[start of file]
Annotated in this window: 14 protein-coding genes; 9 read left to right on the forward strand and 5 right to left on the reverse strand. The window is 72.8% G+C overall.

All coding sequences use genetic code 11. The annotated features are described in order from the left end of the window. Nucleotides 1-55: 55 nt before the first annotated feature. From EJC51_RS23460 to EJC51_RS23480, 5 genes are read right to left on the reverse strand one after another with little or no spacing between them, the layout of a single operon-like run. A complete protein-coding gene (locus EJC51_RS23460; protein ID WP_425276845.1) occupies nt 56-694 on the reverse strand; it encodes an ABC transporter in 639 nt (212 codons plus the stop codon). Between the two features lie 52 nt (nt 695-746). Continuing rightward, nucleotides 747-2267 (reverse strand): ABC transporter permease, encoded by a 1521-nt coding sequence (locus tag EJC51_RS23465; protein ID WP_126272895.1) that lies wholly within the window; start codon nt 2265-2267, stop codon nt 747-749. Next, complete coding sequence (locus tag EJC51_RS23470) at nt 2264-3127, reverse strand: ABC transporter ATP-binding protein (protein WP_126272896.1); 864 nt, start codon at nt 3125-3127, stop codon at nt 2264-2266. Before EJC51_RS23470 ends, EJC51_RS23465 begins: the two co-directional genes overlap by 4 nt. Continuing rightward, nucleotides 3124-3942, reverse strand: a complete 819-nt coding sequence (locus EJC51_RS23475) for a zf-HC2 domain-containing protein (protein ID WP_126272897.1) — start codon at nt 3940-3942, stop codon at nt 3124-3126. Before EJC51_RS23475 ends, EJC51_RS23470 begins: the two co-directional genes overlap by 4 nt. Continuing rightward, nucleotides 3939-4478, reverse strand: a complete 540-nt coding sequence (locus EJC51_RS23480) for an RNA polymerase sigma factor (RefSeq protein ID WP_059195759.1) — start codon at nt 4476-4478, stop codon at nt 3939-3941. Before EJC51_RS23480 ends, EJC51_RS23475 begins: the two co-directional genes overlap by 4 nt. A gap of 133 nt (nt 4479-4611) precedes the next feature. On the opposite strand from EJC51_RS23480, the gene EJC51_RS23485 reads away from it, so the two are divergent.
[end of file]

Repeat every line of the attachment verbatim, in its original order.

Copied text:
Annotated in this window: 14 protein-coding genes; 9 read left to right on the forward strand and 5 right to left on the reverse strand. The window is 72.8% G+C overall.

All coding sequences use genetic code 11. The annotated features are described in order from the left end of the window. Nucleotides 1-55: 55 nt before the first annotated feature. From EJC51_RS23460 to EJC51_RS23480, 5 genes are read right to left on the reverse strand one after another with little or no spacing between them, the layout of a single operon-like run. A complete protein-coding gene (locus EJC51_RS23460; protein ID WP_425276845.1) occupies nt 56-694 on the reverse strand; it encodes an ABC transporter in 639 nt (212 codons plus the stop codon). Between the two features lie 52 nt (nt 695-746). Continuing rightward, nucleotides 747-2267 (reverse strand): ABC transporter permease, encoded by a 1521-nt coding sequence (locus tag EJC51_RS23465; protein ID WP_126272895.1) that lies wholly within the window; start codon nt 2265-2267, stop codon nt 747-749. Next, complete coding sequence (locus tag EJC51_RS23470) at nt 2264-3127, reverse strand: ABC transporter ATP-binding protein (protein WP_126272896.1); 864 nt, start codon at nt 3125-3127, stop codon at nt 2264-2266. Before EJC51_RS23470 ends, EJC51_RS23465 begins: the two co-directional genes overlap by 4 nt. Continuing rightward, nucleotides 3124-3942, reverse strand: a complete 819-nt coding sequence (locus EJC51_RS23475) for a zf-HC2 domain-containing protein (protein ID WP_126272897.1) — start codon at nt 3940-3942, stop codon at nt 3124-3126. Before EJC51_RS23475 ends, EJC51_RS23470 begins: the two co-directional genes overlap by 4 nt. Continuing rightward, nucleotides 3939-4478, reverse strand: a complete 540-nt coding sequence (locus EJC51_RS23480) for an RNA polymerase sigma factor (RefSeq protein ID WP_059195759.1) — start codon at nt 4476-4478, stop codon at nt 3939-3941. Before EJC51_RS23480 ends, EJC51_RS23475 begins: the two co-directional genes overlap by 4 nt. A gap of 133 nt (nt 4479-4611) precedes the next feature. On the opposite strand from EJC51_RS23480, the gene EJC51_RS23485 reads away from it, so the two are divergent.